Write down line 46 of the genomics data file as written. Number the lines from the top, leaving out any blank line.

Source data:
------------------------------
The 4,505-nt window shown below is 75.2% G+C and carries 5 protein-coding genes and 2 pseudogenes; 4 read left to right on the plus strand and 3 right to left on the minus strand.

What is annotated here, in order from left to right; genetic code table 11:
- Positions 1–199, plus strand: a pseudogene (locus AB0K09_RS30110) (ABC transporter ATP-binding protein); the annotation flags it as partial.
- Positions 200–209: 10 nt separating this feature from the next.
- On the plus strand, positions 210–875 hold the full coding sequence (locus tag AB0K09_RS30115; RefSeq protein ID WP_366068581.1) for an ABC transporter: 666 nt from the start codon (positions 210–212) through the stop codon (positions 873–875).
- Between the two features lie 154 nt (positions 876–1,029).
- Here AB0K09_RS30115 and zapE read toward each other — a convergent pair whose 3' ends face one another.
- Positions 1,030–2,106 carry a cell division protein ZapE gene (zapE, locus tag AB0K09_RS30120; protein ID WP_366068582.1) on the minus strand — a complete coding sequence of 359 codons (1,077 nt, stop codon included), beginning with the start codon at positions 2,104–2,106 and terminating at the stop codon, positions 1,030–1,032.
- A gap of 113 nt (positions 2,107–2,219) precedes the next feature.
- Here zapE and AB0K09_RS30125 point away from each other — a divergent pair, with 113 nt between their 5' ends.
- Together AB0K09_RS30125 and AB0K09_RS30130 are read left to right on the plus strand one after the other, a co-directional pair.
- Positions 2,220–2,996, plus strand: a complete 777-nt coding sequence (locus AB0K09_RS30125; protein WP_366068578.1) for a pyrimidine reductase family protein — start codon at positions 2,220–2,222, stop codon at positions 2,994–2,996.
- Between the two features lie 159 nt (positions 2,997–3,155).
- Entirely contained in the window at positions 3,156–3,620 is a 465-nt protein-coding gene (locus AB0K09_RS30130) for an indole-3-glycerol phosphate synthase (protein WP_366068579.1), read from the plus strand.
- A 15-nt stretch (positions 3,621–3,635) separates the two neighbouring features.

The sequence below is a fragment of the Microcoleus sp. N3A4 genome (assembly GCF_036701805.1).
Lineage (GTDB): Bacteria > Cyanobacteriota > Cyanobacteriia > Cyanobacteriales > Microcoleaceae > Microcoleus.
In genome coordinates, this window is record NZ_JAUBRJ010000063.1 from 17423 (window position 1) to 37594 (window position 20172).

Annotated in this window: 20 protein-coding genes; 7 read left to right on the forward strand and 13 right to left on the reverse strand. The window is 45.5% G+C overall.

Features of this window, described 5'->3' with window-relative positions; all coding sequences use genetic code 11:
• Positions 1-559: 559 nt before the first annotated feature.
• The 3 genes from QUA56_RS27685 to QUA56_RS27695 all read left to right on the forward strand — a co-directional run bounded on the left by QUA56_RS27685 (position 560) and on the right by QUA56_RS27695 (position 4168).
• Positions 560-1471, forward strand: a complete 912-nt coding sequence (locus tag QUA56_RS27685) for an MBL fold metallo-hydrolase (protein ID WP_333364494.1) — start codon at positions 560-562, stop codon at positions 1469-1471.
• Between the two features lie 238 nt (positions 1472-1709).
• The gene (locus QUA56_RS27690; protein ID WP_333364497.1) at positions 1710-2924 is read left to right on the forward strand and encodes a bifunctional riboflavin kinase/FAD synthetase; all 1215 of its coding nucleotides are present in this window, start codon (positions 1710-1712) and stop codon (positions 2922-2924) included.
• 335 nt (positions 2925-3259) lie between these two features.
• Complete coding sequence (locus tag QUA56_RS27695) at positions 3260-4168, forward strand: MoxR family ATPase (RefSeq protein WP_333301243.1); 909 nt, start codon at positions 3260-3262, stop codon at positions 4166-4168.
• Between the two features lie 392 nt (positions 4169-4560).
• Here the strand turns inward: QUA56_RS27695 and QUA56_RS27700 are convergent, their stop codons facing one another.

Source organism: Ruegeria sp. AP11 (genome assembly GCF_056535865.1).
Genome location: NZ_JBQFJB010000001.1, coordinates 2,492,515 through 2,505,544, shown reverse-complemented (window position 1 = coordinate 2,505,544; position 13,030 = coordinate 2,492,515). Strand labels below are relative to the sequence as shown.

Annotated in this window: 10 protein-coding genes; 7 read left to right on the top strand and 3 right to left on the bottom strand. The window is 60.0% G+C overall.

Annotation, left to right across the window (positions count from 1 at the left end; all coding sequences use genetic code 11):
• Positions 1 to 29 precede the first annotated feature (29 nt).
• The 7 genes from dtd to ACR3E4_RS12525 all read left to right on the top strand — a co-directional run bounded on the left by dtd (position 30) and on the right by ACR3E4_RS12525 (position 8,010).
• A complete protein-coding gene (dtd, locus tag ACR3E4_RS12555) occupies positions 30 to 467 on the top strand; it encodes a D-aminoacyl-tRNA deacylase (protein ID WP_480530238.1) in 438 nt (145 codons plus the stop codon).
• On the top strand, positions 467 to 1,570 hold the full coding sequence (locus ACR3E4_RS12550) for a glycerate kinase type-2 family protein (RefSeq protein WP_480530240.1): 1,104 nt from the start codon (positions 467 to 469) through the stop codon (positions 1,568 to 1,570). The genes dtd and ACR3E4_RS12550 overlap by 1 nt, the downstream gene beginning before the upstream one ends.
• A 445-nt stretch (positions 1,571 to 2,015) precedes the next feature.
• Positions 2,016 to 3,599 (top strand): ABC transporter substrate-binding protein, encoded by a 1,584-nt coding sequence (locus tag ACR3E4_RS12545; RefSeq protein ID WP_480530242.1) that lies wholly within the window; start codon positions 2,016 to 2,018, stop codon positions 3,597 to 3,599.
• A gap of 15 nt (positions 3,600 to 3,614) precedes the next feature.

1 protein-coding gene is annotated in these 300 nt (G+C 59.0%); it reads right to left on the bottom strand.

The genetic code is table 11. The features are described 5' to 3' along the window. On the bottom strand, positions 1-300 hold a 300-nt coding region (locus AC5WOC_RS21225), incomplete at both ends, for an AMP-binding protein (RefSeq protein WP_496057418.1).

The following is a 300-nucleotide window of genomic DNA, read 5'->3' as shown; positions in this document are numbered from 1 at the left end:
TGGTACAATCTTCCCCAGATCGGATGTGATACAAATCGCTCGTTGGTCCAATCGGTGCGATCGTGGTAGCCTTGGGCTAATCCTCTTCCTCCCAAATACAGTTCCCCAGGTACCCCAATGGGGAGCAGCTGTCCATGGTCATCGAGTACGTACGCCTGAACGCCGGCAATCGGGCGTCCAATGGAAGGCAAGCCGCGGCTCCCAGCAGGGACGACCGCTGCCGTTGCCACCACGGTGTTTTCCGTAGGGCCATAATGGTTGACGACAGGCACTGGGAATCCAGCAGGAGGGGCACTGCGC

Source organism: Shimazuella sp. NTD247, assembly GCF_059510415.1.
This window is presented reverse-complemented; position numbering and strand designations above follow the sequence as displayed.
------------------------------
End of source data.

This window is presented reverse-complemented; position numbering and strand designations above follow the sequence as displayed.